Monday, 17 November 2008
Rebecca Fairman, 2008: Cold Comfort
Cold comfort is a very simple work, a collection of small, square, imprinted and slightly cushioned hollow tiles, arranged together on a child-sized iron bedstead to resemble a patchwork quilt. The bed is placed in a dimly-lit, cell-like room, with a curved ceiling like a tunnel and with one entrance and no windows. It’s a forlorn sight.
There is a palpable sense of sorrow hanging in the dimly lit rain-soaked air. It’s impossible not to think of Jane Eyre or the Princes in the tower. It has a theatrical, film location quality to it which gives it a contemporary feel but simultaneously recalls images of Dickens’ characters and Victorian London, in the ‘produced’ sense.
Fairman has very successfully introduced devices of melodrama to the work through her use of lighting and of the damp, dark cell. She has kept the visual qualities simple and in so doing, has allowed the ceramic quilt on its bed to communicate what Jorunn Veiteberg has called, ‘craft’s affective side,’ The patchwork quilt, both as an image and as a thing, and here it’s used as both, is steeped in cultural memory. It is an archetype of craft and a recognisable object which can speak to a wide and culturally diverse audience. Fairman uses it to generate very personal, intimate meaning, but one to which audiences can and did respond.
Fairman has used craft practice as the central agent of narrative in this work with considerable agility. The cold hardness of the ceramic ‘quilt’ is the tactile surprise which works, not least because you can pick up each piece, turn it over in your hands, and know how hard it is. In so doing you encounter the imprints of fine lace, embroidery, bits of doilies and so forth which are the pieces of female biography, the domestic memorabilia from which quilts are made. Quilts, traditionally, are made from ‘leftovers’. There is a class aspect to their story: the very wealthy didn’t need to bother too much with patchwork quilts. There are ‘posh’ quilts, made from new fabric, but overwhelmingly they’re ‘backyard’. Cold Comfort deploys a down-home, domestic, useful and traditional craft form, to generate a new, contemporary narrative, which suggests that the genealogy of this work is closer to feminist art from the 1970s and 80s, than to modernist craft pottery.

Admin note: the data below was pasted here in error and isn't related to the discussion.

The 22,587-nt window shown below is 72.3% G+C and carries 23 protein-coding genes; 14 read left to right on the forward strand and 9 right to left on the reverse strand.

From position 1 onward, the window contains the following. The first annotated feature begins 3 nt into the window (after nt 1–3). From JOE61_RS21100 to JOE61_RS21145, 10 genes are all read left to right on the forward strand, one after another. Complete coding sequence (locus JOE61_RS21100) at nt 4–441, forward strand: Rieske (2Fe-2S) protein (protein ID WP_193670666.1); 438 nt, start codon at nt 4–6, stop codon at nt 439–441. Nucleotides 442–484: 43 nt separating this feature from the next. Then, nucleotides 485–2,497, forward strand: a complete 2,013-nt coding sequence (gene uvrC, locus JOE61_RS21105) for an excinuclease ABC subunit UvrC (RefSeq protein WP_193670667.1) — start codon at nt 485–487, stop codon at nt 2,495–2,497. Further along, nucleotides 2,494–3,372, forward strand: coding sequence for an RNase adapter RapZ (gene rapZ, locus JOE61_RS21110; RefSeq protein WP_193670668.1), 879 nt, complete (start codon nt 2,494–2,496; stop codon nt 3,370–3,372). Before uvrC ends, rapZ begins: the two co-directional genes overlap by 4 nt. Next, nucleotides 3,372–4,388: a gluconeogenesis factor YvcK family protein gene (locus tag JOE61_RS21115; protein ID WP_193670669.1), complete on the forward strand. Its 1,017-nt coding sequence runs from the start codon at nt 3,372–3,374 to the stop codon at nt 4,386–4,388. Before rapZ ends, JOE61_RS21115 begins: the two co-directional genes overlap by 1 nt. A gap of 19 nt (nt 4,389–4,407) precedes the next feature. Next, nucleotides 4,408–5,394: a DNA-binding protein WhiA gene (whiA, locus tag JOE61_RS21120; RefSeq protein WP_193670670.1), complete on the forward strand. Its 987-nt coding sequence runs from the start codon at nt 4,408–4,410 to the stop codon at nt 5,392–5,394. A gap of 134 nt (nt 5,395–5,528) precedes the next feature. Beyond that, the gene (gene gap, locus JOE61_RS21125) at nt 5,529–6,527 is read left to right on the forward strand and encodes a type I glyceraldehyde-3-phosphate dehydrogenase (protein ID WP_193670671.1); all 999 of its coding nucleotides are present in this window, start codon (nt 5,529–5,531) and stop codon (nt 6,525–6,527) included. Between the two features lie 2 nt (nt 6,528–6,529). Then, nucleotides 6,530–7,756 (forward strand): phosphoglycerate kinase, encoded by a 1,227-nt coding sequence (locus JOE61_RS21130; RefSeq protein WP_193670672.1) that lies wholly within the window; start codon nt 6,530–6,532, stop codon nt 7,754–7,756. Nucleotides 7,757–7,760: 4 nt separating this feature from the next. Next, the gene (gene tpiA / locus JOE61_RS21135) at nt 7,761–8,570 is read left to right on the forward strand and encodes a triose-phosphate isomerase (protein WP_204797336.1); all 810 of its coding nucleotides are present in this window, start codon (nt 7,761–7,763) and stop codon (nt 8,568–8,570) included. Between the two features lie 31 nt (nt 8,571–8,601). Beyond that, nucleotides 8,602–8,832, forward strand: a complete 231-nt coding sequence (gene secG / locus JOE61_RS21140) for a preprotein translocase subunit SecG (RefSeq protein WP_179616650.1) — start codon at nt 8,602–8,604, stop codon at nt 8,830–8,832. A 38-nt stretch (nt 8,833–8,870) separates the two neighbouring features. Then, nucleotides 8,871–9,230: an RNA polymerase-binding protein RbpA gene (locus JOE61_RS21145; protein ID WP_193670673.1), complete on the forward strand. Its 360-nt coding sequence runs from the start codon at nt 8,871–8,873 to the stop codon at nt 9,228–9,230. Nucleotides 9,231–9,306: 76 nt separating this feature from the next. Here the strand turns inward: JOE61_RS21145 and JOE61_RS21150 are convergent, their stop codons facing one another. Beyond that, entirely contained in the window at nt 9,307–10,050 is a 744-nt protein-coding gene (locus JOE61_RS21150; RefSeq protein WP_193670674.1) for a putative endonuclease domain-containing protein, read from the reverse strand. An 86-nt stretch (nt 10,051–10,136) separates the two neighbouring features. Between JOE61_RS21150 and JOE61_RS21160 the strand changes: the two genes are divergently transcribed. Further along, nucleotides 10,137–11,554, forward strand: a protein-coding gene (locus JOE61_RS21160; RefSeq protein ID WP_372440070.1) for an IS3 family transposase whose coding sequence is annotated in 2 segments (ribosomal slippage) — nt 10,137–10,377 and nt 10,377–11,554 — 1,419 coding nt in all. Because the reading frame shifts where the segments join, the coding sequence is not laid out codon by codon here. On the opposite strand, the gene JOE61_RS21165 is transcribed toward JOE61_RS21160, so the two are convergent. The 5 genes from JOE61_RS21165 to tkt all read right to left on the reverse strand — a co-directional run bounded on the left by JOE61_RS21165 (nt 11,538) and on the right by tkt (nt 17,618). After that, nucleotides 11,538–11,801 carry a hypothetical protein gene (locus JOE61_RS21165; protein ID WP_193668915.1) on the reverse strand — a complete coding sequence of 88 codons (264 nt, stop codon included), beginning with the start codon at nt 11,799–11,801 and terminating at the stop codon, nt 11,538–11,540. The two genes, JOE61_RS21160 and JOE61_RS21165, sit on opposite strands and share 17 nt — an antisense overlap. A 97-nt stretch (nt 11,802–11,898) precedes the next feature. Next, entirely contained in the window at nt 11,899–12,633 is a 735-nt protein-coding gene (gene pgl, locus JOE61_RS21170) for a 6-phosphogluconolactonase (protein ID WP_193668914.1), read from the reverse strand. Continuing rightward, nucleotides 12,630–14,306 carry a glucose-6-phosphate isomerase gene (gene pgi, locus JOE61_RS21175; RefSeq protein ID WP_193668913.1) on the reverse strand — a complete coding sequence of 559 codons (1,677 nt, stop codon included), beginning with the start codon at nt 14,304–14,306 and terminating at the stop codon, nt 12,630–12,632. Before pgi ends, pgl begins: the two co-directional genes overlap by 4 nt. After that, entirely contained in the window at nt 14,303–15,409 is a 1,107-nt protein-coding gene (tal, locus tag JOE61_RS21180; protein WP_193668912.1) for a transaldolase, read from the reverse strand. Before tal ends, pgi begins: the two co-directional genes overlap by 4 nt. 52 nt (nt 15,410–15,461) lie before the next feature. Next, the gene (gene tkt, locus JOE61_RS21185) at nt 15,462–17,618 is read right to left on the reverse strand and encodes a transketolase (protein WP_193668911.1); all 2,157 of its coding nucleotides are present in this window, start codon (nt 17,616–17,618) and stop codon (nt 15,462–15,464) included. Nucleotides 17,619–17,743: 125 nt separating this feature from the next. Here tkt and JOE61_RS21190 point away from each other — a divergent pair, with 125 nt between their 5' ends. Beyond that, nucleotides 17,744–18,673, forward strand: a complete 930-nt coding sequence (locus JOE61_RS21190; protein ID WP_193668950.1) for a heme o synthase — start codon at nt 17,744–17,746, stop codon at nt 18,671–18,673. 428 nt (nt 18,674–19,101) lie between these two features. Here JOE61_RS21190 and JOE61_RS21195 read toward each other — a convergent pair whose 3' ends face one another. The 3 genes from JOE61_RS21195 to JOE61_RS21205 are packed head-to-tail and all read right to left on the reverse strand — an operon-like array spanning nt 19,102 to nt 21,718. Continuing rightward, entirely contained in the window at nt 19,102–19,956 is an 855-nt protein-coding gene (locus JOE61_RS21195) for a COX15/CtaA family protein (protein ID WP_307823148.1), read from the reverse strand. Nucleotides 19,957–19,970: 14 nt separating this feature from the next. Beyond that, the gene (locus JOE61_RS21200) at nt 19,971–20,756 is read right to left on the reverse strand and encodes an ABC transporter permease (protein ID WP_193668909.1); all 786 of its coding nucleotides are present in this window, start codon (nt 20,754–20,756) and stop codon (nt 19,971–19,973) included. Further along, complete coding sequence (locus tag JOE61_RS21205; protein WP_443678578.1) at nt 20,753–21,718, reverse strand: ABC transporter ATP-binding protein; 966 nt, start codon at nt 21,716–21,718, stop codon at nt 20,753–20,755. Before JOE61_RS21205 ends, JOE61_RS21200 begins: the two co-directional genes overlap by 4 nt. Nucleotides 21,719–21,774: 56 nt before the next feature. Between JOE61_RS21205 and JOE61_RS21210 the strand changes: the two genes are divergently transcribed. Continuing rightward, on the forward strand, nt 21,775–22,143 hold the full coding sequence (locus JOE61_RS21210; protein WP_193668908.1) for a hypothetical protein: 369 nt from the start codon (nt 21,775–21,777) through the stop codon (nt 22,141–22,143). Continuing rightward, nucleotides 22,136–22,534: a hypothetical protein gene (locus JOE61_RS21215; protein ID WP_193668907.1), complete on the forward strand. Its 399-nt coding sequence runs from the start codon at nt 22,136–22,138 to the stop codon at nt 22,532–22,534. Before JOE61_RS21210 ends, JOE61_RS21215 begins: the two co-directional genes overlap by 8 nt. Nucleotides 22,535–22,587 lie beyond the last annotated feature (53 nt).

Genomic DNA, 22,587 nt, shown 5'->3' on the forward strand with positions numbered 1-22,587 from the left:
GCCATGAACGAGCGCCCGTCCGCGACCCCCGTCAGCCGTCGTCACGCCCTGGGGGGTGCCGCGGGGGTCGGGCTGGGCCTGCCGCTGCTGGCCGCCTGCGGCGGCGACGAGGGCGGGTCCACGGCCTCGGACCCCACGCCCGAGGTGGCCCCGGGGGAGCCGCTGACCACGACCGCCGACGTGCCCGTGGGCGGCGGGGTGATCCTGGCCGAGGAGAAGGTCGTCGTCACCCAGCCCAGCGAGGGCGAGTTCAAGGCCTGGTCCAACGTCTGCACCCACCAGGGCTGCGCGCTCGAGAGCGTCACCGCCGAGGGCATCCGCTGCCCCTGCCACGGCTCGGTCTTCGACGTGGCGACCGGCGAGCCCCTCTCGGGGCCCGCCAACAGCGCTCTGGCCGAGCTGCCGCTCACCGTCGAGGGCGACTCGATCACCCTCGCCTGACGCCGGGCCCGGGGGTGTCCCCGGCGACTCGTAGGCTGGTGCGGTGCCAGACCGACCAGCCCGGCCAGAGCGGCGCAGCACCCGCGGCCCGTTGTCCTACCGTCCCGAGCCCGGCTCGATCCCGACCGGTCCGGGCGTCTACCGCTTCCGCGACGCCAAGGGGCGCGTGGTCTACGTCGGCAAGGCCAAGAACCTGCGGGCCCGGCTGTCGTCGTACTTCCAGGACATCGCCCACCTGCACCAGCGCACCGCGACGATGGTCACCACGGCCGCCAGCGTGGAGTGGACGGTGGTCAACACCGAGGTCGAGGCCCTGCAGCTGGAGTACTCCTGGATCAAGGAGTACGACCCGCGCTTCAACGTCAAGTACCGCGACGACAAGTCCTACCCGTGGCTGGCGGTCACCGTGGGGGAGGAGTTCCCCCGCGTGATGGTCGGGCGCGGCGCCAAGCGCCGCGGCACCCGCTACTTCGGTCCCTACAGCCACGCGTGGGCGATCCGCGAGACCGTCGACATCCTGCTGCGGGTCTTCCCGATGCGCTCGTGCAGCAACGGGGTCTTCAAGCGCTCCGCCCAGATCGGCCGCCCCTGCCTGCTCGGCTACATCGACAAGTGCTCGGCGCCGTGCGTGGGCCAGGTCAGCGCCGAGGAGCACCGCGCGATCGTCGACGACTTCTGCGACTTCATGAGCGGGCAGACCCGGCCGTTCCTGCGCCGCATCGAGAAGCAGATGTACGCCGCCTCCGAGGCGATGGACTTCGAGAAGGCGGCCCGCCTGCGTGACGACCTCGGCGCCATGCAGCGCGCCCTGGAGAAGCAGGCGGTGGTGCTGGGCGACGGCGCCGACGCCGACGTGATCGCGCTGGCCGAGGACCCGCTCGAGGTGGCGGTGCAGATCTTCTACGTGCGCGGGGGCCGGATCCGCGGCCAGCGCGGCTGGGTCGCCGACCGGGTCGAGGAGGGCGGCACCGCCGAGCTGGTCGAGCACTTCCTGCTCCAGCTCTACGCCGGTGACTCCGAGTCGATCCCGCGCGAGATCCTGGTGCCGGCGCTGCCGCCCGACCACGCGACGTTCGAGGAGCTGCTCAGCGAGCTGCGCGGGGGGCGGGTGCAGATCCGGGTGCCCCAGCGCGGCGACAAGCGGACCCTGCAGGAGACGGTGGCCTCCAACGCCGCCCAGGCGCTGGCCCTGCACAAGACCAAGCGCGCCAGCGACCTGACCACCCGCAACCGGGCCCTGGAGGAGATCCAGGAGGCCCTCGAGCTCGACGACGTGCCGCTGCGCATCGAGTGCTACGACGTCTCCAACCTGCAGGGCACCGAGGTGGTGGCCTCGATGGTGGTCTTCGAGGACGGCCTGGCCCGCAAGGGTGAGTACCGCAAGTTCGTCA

Fairman took this piece to some local woodland and was surprised at how much the public, especially children, took to it and wanted to get involved in some way. ‘One child was clearing all the leaves away because she didn’t want this beautiful thing to get dirty.’ Left on it’s own in that kind of environment, it might quickly look like a murder scene and would be too visceral, for me anyway. Cold Comfort is at its strongest when it is interactive. Fairman was wise to avoid a white cube, gallery environment which would have made it very stagey. The brickwork of shunt and of basement room in her house allowed the ‘affective’ side to do its work.
Cold Comfort was exhibited at Shunt, November 2008 and previewed at the artist’s house in Bermondsey.
Fairman is also part of the Buff group, featured earlier this year on The C Word.
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